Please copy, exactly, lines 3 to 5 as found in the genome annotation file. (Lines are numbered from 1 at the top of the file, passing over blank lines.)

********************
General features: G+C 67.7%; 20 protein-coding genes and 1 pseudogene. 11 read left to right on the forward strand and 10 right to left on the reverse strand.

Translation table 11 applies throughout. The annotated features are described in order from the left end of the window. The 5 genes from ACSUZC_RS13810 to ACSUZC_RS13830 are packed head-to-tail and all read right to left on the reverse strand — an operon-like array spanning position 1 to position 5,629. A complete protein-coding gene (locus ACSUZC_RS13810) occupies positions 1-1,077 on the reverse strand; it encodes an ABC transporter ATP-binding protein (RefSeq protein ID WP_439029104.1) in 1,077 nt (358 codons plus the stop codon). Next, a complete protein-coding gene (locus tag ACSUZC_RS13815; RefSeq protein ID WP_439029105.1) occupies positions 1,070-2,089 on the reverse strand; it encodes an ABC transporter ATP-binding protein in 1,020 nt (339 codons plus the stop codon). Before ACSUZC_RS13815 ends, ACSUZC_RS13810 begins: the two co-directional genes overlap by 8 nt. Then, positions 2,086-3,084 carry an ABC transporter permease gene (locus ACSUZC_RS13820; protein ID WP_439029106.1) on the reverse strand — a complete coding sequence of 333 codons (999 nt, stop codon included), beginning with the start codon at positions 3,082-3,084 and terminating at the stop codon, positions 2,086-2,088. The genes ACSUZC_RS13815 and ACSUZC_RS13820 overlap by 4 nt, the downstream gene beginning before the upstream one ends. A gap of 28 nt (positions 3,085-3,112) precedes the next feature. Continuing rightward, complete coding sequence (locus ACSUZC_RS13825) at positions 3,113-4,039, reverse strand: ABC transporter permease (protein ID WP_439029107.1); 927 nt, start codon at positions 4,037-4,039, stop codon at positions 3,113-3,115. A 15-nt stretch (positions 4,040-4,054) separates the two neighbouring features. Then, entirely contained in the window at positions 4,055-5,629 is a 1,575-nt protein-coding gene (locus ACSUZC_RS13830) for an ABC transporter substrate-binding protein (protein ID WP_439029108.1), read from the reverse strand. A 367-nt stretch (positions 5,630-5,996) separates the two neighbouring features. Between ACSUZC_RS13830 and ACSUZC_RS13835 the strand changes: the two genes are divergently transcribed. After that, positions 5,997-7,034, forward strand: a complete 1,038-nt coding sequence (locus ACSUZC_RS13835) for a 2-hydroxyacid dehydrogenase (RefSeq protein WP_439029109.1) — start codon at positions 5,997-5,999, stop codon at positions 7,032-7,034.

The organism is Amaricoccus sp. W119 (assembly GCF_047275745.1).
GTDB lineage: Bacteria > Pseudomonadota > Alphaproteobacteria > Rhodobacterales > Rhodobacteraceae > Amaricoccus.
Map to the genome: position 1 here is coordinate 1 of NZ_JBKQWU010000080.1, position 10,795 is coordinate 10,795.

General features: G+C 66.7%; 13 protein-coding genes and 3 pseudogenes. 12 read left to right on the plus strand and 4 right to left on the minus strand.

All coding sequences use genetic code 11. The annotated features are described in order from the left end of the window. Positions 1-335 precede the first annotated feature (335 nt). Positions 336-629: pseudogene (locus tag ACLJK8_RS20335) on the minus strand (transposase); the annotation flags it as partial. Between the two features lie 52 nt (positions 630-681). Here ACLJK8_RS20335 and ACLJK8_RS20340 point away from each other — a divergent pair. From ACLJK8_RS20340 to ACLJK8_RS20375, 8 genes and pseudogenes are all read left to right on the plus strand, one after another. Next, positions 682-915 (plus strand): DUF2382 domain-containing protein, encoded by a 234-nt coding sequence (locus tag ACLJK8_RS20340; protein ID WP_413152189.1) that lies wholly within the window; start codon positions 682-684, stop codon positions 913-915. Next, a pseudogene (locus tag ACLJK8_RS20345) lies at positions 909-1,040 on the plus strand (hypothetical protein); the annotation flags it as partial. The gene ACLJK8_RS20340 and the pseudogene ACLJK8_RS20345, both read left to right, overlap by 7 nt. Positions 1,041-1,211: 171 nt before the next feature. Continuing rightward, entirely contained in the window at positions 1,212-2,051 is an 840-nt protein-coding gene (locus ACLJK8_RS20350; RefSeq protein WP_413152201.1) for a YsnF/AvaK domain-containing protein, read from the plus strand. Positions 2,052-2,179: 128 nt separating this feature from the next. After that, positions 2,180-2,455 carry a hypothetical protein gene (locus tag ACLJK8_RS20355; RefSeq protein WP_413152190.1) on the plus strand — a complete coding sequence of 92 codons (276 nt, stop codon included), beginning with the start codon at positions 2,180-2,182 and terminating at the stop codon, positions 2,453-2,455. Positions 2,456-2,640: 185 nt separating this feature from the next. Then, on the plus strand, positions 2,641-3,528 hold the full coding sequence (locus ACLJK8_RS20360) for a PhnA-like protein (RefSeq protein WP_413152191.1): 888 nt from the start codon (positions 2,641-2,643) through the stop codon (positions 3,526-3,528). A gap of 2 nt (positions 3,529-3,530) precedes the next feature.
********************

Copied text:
The organism is Amaricoccus sp. W119 (assembly GCF_047275745.1).
GTDB lineage: Bacteria > Pseudomonadota > Alphaproteobacteria > Rhodobacterales > Rhodobacteraceae > Amaricoccus.
Map to the genome: position 1 here is coordinate 1 of NZ_JBKQWU010000080.1, position 10,795 is coordinate 10,795.